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Disclaimer: Does not guarantee specific treatment outcomes, as individual results may vary. Our services are not a substitute for professional medical advice or diagnosis; please consult a qualified healthcare provider for such matters.

  1. https://www.medicalnewstoday.com/articles/321542
  2. https://nida.nih.gov/sites/default/files/drugfacts_stimulantadhd_1.pdf
  3. https://www.dailymail.co.uk/health/article-11595829/One-EIGHT-people-ADHD-drug-adderall-prescription-rules-relaxed.html
  4. https://www.cdc.gov/alcohol/fact-sheets/alcohol-use.htm
  5. https://www.ncbi.nlm.nih.gov/pmc/articles/PMC3706063/

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Reviewed professionally for accuracy by:

Ryan Soave

L.M.H.C.

Ryan Soave brings deep experience as a Licensed Mental Health Counselor, certified trauma therapist, program developer, and research consultant for Huberman Lab at Stanford University Department of Neurobiology. Post-graduation from Wake Forest University, Ryan quickly discovered his acumen for the business world. After almost a decade of successful entrepreneurship and world traveling, he encountered a wave of personal and spiritual challenges; he felt a calling for something more. Ryan returned to school and completed his Master’s Degree in Mental Health Counseling. When he started working with those suffering from addiction and PTSD, he found his passion. He has never looked back.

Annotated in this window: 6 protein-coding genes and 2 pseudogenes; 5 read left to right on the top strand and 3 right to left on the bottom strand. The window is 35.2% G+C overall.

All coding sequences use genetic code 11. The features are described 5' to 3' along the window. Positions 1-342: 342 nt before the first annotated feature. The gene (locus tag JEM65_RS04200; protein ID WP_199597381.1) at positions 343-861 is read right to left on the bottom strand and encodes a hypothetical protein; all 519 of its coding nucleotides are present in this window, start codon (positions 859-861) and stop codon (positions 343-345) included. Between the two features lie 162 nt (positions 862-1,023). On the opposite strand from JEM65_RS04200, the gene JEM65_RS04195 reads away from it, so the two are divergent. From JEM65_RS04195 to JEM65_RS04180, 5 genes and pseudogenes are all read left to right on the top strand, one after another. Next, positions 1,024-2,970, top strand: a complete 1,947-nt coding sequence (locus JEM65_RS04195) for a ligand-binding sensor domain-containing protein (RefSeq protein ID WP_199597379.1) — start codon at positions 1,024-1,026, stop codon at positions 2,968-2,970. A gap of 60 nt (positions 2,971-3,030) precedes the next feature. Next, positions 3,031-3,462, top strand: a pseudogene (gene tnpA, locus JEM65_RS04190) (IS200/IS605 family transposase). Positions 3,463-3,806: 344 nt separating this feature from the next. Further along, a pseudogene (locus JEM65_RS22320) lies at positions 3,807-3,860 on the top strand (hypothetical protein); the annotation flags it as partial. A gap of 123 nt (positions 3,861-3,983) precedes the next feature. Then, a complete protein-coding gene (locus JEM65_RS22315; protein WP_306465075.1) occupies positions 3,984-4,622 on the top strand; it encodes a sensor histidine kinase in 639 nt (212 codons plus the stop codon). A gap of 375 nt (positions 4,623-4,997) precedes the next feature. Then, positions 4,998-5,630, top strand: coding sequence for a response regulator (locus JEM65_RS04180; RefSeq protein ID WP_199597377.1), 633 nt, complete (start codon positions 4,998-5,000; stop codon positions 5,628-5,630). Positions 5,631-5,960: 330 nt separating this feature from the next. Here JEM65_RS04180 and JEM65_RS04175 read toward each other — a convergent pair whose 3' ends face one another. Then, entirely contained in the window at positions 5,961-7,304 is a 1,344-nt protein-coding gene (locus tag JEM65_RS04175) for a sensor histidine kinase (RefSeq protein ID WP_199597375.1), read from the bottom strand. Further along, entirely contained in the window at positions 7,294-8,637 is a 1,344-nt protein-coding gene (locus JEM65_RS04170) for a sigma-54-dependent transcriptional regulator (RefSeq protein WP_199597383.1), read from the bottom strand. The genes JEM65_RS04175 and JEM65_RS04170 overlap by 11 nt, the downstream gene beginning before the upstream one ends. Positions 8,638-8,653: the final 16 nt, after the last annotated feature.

Written by:

Cayla Clark

Cayla Clark

Cayla Clark grew up in Santa Barbara, CA and graduated from UCLA with a degree in playwriting. Since then she has been writing on addiction recovery and psychology full-time, and has found a home as part of the Guardian Recovery team.